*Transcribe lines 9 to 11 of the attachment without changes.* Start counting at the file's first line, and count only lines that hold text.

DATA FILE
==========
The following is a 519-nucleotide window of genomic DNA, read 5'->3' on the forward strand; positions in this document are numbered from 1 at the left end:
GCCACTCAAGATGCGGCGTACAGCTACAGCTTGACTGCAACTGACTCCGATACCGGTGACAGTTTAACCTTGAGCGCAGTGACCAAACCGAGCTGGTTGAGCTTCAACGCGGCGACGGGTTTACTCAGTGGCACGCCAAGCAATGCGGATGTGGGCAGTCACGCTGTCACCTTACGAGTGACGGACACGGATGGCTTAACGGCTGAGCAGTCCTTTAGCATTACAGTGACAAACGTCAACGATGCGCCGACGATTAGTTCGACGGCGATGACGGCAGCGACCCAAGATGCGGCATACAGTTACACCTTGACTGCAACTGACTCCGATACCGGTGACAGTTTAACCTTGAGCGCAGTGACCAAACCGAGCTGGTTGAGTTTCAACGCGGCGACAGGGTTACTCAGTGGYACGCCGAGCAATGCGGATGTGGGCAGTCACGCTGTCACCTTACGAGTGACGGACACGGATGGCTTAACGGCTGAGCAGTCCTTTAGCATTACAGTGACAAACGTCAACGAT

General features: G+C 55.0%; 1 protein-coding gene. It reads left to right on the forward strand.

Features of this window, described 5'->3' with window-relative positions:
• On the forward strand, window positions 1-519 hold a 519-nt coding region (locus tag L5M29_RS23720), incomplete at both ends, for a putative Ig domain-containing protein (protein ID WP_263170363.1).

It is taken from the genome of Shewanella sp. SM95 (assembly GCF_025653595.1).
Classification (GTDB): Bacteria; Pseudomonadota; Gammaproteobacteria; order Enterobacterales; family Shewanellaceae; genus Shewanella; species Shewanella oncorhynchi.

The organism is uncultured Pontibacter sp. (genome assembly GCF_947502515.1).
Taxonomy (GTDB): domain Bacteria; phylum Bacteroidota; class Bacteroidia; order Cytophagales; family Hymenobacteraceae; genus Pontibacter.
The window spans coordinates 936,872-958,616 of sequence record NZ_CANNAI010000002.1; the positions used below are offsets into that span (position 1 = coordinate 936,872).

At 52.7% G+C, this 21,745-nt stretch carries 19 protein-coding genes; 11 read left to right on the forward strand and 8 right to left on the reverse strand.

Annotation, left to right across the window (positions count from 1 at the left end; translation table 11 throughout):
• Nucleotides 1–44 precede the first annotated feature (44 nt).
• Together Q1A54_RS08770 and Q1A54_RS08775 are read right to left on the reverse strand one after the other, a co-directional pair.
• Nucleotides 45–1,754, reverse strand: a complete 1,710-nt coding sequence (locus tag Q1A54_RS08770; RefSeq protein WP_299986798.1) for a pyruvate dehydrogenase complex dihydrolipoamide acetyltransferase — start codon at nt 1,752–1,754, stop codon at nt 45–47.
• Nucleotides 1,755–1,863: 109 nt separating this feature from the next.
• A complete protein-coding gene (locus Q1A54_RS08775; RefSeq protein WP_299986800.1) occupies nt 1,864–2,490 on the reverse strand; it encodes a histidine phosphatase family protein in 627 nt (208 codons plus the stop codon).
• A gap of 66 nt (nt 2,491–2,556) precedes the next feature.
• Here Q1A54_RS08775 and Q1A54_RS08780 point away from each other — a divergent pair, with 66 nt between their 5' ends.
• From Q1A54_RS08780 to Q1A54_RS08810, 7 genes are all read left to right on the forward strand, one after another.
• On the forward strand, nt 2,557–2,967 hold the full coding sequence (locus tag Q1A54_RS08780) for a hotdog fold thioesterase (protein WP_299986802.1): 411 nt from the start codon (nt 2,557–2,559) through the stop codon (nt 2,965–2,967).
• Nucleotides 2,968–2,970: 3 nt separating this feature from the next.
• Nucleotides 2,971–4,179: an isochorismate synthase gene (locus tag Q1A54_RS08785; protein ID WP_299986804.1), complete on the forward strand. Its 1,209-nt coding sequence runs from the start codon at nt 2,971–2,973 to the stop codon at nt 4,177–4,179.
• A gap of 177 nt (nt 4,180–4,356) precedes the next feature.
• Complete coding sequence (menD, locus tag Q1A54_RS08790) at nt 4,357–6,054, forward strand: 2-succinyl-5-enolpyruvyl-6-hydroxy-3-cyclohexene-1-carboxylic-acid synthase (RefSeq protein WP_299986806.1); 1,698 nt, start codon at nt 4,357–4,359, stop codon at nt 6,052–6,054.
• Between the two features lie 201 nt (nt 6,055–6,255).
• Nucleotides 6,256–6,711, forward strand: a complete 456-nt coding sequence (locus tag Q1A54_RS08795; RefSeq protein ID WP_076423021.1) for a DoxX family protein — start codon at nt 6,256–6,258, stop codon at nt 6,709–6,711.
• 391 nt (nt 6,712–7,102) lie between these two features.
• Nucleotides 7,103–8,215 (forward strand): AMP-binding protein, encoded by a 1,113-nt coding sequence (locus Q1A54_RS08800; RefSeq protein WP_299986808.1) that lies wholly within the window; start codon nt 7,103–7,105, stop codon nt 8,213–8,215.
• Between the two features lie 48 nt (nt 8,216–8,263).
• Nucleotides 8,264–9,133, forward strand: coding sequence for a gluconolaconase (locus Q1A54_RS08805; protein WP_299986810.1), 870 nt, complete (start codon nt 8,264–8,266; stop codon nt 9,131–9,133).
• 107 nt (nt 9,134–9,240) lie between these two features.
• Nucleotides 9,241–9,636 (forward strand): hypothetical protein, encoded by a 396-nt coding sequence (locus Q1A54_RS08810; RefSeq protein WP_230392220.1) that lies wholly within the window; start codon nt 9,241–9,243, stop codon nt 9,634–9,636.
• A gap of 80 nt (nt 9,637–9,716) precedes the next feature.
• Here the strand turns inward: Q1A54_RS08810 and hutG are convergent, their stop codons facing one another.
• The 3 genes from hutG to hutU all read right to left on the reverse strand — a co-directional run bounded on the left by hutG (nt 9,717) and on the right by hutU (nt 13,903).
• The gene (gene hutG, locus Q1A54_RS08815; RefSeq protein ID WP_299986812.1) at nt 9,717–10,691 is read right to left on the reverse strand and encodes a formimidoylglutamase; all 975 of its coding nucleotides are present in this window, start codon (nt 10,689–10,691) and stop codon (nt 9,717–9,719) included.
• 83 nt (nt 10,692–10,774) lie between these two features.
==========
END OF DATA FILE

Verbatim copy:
Taxonomy (GTDB): domain Bacteria; phylum Bacteroidota; class Bacteroidia; order Cytophagales; family Hymenobacteraceae; genus Pontibacter.
The window spans coordinates 936,872-958,616 of sequence record NZ_CANNAI010000002.1; the positions used below are offsets into that span (position 1 = coordinate 936,872).

At 52.7% G+C, this 21,745-nt stretch carries 19 protein-coding genes; 11 read left to right on the forward strand and 8 right to left on the reverse strand.